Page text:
About Men's Sexual Health

This website began almost 20 years ago as an online version of the coming out guide, before developing as part of the men's sexual health service for Wiltshire and Swindon into the site it is today. When the service closed the two creators of the original site stepped in to keep the website alive and develop it as an independent news and information resource. Thank you to Wessex Community Action for helping make this happen.

Thanks also to those at the now closed HIV Prevention Service for their permission for us to reuse content from the Healthy Gay Hampshire and Positively Sexy websites: allowing us to bring back more useful information for gay and bisexual men that had been lost.

The new website team

The world for gay men and people living with HIV has changed a lot since we began the website in 1996, thankfully in the west for the better. But when Men's Sexual Health, after working so hard for the gay and bisexual men of Wiltshire, closed due to lack of government funding and the community resources on this website were at risk of being lost, we had to help keep it alive. We intend to do more than just keep the site open: we will update and in time expand the site to further help gay and bisexual men. Though we intend to develop the site with a UK focus, where possible we will make the information helpful to all gay and bisexual men. Without any formal funding we will grow slowly but this also allows us to offer information that we may not have been able to in the past.

Douglas T Newberry
Douglas T Newberry

Douglas left nursing 20 years ago where he had been the hospital volunteer HIV contact for Salisbury AIDS Support to run Salisbury Gay Men's Heath Project. His tasks there included co-writing the Coming Out guide (which began this website), an STI guide and laying the foundation for many community projects and support services as well as campaigning for an equal age of consent. Since that time Douglas has done several jobs including HIV Medical Research, Health Promotion and caring for his sick husband for eight years.

Coming out in a rural area in the south of England, then living in rural France, Douglas understands the isolation that can be felt. In France he set up and co-ordinated a social dining group and we hope to support and foster the formation of social networks however small, to form and prosper.

@DouglasTweeter on Twitter

See Douglas' personal blog.

Lee Corbin
Lee Corbin

Lee was a volunteer for Salisbury Gay Men's Health Project and helped write and edit many of the early guides and resources. Since developing the first GMHP site, Lee has worked on many websites, often within the areas of gay men's health and health promotion.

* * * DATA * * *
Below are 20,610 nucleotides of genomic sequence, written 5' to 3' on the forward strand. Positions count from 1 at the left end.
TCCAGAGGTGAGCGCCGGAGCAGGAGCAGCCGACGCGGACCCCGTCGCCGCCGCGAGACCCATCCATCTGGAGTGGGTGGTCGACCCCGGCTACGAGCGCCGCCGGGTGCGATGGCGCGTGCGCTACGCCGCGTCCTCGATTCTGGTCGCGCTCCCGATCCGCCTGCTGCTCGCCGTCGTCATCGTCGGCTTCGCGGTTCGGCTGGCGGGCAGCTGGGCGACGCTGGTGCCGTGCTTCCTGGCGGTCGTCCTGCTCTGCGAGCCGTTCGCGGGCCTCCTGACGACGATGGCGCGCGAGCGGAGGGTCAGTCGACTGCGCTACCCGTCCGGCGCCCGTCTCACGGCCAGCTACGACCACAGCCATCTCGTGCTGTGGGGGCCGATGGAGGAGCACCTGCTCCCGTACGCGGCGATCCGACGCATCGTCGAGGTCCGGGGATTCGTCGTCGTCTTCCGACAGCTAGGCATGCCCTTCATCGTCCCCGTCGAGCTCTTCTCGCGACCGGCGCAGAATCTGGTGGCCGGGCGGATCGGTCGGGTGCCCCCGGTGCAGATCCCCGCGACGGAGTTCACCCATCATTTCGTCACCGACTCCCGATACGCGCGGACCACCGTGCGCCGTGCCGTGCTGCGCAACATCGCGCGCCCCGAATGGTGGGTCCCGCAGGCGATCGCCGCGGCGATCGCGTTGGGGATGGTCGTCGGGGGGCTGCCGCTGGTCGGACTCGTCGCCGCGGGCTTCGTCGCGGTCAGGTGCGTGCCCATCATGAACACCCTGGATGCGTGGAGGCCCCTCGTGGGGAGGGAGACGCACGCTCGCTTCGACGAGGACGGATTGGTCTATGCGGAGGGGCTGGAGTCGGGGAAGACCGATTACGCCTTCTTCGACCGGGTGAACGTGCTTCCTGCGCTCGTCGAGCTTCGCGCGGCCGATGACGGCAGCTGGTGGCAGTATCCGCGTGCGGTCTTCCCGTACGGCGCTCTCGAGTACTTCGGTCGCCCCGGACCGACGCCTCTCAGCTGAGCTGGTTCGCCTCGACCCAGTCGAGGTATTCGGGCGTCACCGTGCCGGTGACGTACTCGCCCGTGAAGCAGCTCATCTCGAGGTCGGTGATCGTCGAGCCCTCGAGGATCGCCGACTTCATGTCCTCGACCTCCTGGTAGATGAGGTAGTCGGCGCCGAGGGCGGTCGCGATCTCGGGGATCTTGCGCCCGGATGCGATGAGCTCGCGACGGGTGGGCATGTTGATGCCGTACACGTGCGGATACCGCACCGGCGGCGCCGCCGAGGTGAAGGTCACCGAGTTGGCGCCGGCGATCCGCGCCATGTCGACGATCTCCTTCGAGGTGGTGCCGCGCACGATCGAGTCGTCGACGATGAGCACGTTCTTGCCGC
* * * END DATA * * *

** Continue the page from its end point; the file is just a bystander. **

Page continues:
As well as being the tech guy behind the website, Lee developed the look of Men's Sexual Health, designing the logo and branding and many of the leaflets and campaign posters that the service used over the years.

Growing up in the eighties when getting good information about being gay wasn't as easy as it is today, means that Lee knows how important it is still for many people across the world to have easy access to this sort of information.


@leecorbin on Twitter

Dr Peter

Peter is a retired doctor whose past work included five years in sexual health for gay men and thirty years in general practice, in Scotland. This included some work with men who had psychosexual problems. He would like to make it clear that his advice on this site aims to be up to date, but that in case of doubt you should always consult a qualified doctor with suitable experience who is still licensed to practice.

Peter has a longstanding interest in mental health and his work has included chairing a group which advised the Scottish government on various aspects of planning for better mental healthcare in the community. This obviously included advising that this care was inclusive for all community members regardless of gender, sexual orientation, race or creed.

During his career he has seen levels of violence towards gay men and homophobia reduce however those abuses have contributed to significant mental health issues including isolation and low self esteem. Peter was one of a group who set up a healthy living centre for LGBT people with government funding. Although problems such as homophobia and bullying at school have not disappeared, the work of centres of this type has helped many LGBT people to overcome these prejudices and to fulfil their potential.

Peter has answered many questions in our Sexual Heath QAs section.

Your ideas are appreciated

We have lots of ideas for how we can develop this site and make it more interesting and engaging for gay and bisexual men across the UK and beyond. If you have any thoughts on what you would like to see on the new Men's Sexual Health website, please get in touch.